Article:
Great Canadian Moments: Looking Back on 5 Incredible Performances from Past Summer Olympics
Donovan Bailey of Canada celebrates winning the 100 meter race of the 1996 Summer Olympics on July 27, 1996 in the Centennial Olympic Stadium in Atlanta, Georgia, 1996. Photo: David Madison/Getty Images
The 2020 Summer Olympic Games are set to officially kick off on Friday and, after a year waiting out the pandemic, Canadian athletes finally have a chance to compete for gold on the world stage.
While most of our greatest Olympic moments have come in the winter games, over the years our summer athletes have provided us with some memorable performances that will never be forgotten.
Let’s take a look at five memorable moments from the past summer Olympics.
George Orton Captures Our First Gold
The first Canadian to win a gold medal at the summer games came way back in 1900 when George Orton captured first place in the 2500 metre steeplechase event. The win came at a time when athletes did not represent their countries but rather themselves, which is perhaps why this major accomplishment is largely forgotten.
Orton’s path to Olympic glory was certainly bizarre. Born in Strathroy, Ont., Orton fell out of a tree when he was three and suffered a blood clot on his brain that caused him to be paralyzed until he was 10. When he regained mobility, he discovered he had an aptitude for middle-distance running, a talent that took him all the way to the 1900 summer games held in Paris. Despite suffering from a stomach virus and fatigue on race day, Orton somehow managed to win gold in the gruelling steeplechase event. However, his magnificent achievement did not exactly resonate back home. Unlike today’s golden athletes, who parlay Olympic success into fame and fortune, his golden moment was met with a shrug. According to the Guelph Historical Society, “there was no celebration back in Canada or hero’s welcome when Orton sailed home; only a few lines in the Toronto Star recorded the win.”
Montreal 1976 – Jumping for Joy
The sporting world gathered in Montreal as Canada hosted the summer games for its first (and only) time. Queen Elizabeth was on hand to help officially open the games as well as to watch her daughter, Princess Anne, compete as a member of the British equestrian team. The runaway star of those Olympics was Nadia Comăneci, a 14-year-old Romanian gymnast who became the first competitor to ever score a perfect 10.00 in any event, en route to winning three gold medals and becoming a worldwide sensation. While our athletes did not overwhelm the world by our performances (Canada became the first host country not to win a gold medal), we enjoyed one moment of pride when Greg Joy won silver in the men’s high jump in front of 80,000 screaming fans at Montreal’s Olympic Stadium.
Barcelona 1992 – Silken Laumann’s Heroic Race
Canadian athletes had their best showing ever at a (non-boycotted) summer games in Barcelona. We won 18 medals (seven gold, four silver and seven bronze) and ranking 11th overall, our highest finish ever. Some of the more memorable moments included Mark Tewksbury’s thrilling win in the 100m backstroke and Mark McKoy’s unexpected triumph in the the 110m hurdles. But the real stars of the 1992 games were the men’s and women’s rowing teams. The men’s eight won gold while the women’s team owned the water, winning three of six events. But it was rower Silken Laumann who stole the show and cemented her place in Canadian sports history. Despite the fact she had broken her leg in a training incident several months before the Olympics, and showed up to the games with a cane, she somehow rose to the moment and captured bronze in a thrilling race that will never be forgotten by those who watched it. While it wasn’t a golden moment, her courage, determination and skill perfectly symbolized the true Olympic spirit.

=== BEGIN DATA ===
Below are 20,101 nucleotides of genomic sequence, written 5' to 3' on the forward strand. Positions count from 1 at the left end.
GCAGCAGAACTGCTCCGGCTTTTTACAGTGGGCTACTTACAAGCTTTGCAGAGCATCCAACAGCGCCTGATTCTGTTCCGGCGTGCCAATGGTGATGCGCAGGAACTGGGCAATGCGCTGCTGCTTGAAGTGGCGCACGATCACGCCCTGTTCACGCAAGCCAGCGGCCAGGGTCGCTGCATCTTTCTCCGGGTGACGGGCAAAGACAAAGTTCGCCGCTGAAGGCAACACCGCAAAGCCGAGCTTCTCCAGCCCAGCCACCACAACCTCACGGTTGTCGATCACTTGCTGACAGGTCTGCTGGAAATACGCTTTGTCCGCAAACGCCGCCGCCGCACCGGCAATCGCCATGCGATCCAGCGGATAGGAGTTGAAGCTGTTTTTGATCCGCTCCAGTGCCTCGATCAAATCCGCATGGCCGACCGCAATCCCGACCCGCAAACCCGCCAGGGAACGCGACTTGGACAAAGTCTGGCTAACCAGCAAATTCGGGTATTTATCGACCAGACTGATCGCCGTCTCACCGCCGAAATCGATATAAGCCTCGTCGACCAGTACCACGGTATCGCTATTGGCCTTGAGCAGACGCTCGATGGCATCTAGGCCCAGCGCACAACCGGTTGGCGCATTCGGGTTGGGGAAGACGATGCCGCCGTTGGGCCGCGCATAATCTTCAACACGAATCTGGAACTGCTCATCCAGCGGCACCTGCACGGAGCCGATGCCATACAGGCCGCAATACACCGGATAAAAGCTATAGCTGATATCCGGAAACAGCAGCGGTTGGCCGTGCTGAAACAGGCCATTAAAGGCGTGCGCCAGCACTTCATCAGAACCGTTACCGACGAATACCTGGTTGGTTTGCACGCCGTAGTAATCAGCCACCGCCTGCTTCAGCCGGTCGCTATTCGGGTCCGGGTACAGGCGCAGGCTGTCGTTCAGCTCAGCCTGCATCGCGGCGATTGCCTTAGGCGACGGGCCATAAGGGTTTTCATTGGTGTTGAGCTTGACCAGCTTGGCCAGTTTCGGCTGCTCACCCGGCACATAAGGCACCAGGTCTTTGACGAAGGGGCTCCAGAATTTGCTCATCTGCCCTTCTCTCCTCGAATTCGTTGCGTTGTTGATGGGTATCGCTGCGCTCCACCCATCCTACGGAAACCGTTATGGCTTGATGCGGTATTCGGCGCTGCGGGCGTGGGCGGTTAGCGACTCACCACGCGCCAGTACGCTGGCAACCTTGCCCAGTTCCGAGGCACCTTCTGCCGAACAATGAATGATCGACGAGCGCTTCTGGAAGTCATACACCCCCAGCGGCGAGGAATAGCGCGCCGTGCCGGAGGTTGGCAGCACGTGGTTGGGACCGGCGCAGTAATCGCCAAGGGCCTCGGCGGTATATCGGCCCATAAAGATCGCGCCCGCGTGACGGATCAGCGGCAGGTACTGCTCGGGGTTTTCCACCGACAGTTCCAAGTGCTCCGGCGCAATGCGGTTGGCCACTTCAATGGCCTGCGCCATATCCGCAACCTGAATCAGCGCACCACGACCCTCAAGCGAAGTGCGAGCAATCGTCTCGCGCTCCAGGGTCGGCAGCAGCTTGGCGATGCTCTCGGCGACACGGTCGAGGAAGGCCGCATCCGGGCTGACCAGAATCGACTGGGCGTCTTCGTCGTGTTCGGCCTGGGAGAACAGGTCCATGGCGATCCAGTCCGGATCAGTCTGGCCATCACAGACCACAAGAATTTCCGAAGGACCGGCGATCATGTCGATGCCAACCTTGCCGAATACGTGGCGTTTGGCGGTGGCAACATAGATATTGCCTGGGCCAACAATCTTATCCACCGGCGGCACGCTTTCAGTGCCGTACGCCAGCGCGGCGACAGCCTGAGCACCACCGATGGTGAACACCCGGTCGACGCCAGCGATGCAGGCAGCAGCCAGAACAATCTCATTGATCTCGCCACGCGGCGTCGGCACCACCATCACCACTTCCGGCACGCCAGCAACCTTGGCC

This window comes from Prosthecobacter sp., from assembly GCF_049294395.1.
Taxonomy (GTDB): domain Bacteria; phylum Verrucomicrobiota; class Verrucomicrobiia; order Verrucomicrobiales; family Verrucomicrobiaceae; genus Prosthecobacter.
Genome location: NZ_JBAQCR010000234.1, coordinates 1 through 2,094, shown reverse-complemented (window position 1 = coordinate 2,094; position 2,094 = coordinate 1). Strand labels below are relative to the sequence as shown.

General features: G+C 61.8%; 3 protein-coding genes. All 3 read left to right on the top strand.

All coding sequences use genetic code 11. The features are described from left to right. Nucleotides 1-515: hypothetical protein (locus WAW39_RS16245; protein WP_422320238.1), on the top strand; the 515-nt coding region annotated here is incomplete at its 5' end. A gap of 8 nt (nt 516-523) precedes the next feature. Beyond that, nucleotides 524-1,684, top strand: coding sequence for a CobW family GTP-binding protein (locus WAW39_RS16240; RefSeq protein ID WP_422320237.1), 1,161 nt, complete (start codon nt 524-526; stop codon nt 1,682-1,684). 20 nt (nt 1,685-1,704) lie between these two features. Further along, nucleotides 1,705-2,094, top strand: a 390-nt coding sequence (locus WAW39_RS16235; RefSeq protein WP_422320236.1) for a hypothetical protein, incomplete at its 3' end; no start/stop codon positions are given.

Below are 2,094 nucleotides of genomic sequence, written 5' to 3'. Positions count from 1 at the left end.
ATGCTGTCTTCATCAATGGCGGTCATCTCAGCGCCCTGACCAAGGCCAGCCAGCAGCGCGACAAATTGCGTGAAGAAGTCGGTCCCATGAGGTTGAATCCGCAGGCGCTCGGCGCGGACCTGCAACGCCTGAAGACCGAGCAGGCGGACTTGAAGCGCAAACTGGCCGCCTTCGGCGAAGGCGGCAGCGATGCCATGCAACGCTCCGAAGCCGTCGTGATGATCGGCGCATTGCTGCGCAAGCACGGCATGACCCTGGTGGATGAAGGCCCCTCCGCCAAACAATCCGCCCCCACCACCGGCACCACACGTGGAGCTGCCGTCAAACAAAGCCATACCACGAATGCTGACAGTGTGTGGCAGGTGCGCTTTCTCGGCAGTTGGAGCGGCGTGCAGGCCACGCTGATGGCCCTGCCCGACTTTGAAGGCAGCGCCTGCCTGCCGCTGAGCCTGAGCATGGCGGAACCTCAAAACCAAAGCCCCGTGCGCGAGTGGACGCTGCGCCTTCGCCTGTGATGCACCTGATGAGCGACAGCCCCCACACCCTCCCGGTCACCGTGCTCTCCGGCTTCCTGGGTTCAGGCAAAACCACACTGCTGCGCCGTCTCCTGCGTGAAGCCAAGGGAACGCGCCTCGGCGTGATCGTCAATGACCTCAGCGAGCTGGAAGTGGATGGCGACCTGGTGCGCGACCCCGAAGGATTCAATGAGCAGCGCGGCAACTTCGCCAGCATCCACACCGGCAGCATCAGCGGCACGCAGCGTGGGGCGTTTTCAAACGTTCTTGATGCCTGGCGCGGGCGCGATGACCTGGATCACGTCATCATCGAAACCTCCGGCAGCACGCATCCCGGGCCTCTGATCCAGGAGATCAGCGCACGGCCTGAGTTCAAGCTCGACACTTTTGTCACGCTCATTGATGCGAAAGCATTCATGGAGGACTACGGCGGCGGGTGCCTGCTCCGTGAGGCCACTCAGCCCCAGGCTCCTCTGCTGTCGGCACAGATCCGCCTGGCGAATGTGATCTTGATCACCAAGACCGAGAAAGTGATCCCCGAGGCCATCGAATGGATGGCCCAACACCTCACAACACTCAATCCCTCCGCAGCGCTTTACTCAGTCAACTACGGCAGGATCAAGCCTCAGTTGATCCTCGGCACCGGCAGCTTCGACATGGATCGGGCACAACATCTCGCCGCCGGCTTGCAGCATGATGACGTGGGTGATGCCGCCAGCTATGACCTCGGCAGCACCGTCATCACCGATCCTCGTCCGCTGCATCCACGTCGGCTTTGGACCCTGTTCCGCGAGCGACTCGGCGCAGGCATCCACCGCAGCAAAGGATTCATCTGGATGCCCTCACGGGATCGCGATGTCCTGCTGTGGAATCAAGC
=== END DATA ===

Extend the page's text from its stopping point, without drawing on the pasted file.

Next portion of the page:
Atlanta 1996 – Donovan Bailey’s Gold Lifts Steroid Shadow
Donovan Bailey’s gold medal at the men’s 100m sprint at the 1996 summer games in Atlanta restored the country’s pride in our Olympic athletes. The team was still living in the shadow of the scandal created by Ben Johnson, who was stripped of his gold medal at the 1988 Olympics after he was caught taking steroids. At the 1996 games, Bailey got off to a slow start in the marquee event but hit full stride halfway through the race and romped home to gold, setting the 100m world record at 9.84 seconds. Years later, he recalled the moment he crossed the finish line in an interview with Macleans: “Everything was silent and in slow motion. I could see a bunch of guys jumping up and down and waving a Canadian flag.” His look of pure elation and scream of joy as he broke the tape remains one of the top Canadian sporting images of all time.
2016 Rio – Eric Lamaze and His Ride for the Ages
Over the course of a long and illustrious career as an equestrian athlete, Eric Lamaze has jumped to three Olympic medals, including gold at the Beijing games in 2008. But from our perspective, his finest moment came at the 2016 summer games in Rio, when he became one of Canada’s oldest medal winners ever. Riding his brown mare Fine Lady 5, the Schomberg, Ont., resident knocked down only one rail on his way to capturing the bronze medal at the individual show jumping event. Lamaze’s strong showing proved that older athletes can compete on the world stage. “Confidence in our sport is a huge part of being a rider. It does not matter how old you are or how much experience you have, you have to ride a wave,” he said of his achievement.
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